In discussions about the art of war for the general public, Africa is a poor relative. This absence can be reasonably associated with the lack of knowledge of books on the subject in Africa. This situation is different from that of Europe and Asia. In these continents are well known for example the manuals of Clausewitz, Machiavelli or Sun Tzu.
Another explanation concerns the rare African victories against the European colonizing powers. Finally, think of the image of the African black as a brainless brute popularized in previous centuries. She is always to a certain degree always present in the collective unconscious. It does not fit well with that of military strategists, able to surpass the Europeans in this area. Fortunately, honest contemporary testimonials allow us to question this received idea.
A sophisticated art of war has existed in Africa. We will see it here with the case of the kingdom of Ndongo (16th-17th century), located in present-day Angola. He is famous for being led by the famous Nzinga (1583-1663).
Nzinga performed by Lesliana Pereira in Njinga, Rainha De Angola (2014)
The art of war in Ndongo
Elias Alexandre Da Silva Corrêa is a Portuguese expert of the war. He is present in Angola at the end of the XNIXXth century. According to this author of a history of Angola, the art of war in the region had the same effect as that of the Prussian Frederick the Great (18-1712). This remark is particularly flattering. Indeed, Frederick II is one of the models of Carl von Clausewitz author of the military treaty 'De la Guerre'. Frederick II is also the author of great feats during the so-called Seven Years' War. Correa's remarks, probably relevant at the time of the Ndongo kingdom (1786ème-16ème siècle), nevertheless remained a century later.
But a contemporary argument shows the effectiveness of the art of war in Mbundu. According to historian John Thornton, Ndongo's way of fighting was so effective that once there, the Portuguese generals used local tactical and organizational models. According to one of them, the Dutch could not maintain their presence in the region if they did not do the same. But what was Ndongo's military organization, strategies and tactics?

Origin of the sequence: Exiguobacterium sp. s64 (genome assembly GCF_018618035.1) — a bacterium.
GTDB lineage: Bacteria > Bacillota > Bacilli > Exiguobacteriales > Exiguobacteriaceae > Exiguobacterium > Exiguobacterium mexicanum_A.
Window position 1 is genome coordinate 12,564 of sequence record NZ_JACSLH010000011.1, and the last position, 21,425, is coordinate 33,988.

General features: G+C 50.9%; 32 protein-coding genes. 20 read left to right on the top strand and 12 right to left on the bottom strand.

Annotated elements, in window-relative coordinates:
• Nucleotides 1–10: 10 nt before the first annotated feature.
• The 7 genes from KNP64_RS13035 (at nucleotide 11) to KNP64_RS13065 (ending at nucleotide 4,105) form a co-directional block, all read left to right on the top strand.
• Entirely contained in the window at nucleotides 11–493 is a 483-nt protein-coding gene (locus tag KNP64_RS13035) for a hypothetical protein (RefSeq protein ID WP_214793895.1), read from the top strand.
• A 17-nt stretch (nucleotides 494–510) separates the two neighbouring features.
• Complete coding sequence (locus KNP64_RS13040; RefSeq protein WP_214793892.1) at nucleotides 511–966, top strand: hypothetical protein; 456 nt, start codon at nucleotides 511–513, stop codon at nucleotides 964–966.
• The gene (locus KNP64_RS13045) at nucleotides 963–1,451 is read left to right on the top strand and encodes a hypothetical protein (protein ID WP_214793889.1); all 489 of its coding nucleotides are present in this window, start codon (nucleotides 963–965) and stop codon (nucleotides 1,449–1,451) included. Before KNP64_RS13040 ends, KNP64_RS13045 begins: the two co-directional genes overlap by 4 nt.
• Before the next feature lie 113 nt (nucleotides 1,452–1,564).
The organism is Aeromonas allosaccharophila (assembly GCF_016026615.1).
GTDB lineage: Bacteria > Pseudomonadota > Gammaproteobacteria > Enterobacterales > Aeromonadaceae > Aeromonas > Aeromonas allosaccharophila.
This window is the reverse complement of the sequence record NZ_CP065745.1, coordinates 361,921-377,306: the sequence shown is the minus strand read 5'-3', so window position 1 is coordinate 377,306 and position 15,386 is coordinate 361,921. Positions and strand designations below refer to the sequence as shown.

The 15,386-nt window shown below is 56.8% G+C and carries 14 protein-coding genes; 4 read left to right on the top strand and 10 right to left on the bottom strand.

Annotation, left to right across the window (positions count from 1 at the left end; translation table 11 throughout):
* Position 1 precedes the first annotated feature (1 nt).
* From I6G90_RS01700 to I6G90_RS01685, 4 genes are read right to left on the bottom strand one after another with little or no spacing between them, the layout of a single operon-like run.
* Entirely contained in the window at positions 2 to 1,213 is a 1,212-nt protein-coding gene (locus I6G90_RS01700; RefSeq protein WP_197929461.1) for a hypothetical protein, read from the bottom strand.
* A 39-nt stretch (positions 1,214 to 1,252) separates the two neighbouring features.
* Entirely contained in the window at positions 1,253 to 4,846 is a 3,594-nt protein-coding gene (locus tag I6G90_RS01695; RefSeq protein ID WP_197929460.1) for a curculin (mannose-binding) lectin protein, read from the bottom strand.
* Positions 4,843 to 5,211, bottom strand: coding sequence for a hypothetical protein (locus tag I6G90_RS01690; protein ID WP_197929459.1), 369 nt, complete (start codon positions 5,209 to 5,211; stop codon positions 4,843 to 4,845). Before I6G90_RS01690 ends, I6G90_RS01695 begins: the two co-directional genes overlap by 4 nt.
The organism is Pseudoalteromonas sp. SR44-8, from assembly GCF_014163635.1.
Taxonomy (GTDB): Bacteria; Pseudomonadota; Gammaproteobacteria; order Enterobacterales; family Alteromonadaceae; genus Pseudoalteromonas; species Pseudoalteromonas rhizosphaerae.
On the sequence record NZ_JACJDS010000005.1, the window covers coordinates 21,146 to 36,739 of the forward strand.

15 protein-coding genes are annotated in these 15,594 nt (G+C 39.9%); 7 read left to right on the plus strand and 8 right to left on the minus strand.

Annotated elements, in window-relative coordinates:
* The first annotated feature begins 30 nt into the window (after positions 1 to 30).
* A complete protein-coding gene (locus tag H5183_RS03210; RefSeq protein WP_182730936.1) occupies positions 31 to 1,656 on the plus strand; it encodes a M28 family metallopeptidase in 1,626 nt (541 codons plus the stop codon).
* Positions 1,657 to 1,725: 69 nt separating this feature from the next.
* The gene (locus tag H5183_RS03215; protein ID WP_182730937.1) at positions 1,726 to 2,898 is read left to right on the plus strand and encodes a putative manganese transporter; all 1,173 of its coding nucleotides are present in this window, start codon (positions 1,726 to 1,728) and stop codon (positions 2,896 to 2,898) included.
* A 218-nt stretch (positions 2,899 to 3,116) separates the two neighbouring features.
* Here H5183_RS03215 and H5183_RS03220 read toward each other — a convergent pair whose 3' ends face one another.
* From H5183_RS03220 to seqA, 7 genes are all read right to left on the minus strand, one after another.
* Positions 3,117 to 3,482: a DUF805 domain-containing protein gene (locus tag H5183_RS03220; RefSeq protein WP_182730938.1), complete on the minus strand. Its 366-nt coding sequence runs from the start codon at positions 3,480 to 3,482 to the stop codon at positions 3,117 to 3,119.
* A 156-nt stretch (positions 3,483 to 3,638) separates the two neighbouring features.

- The army
Ndongo had a professional army of a few thousand soldiers, at most between 10 and 20 thousands. In times of emergency, they could be supplemented by reservists whose role was to provide logistical support to professional soldiers.
In addition, professional soldiers were particularly skilled in the handling of small arms at short distances from swords, axes or scimitars, and even clubs. They were also trained to handle the bow and arrow they used at long distances. After the introduction of rifles by the Europeans, they were used to replace the arches.
- Tactics and strategies
The Mbundu soldiers began the fight by launching, at long range, one or two arrows or some rifle fire before engaging in the most important part of the battle with short-range weapons.
The Mbundu army was organized in small mobile but cohesive units. Because they spread seemingly disorganized in space, they took up a lot of space. In this way, they gave the impression that the European enemy was more important than he actually was. Moreover, their apparent disorganization was deceiving the European adversary who thought he had to deal with a band of unorganized fighters.
In fact, different tactics were conducted independently by each of the small mobile units. Each was led by a manager. If necessary, they could assemble to answer the orders of a single general. As for their attacks, they typically consisted of small skirmishes before retreating if necessary. Thus, Ndongo's army could frustrate the enemy and reappear perfectly reorganized days later, ready to re-attack.
Bibliography : John K. Thornton / African soldiers in the Haitian Revolution & John K. Thornton / The Art of War in Angola, 1575-1680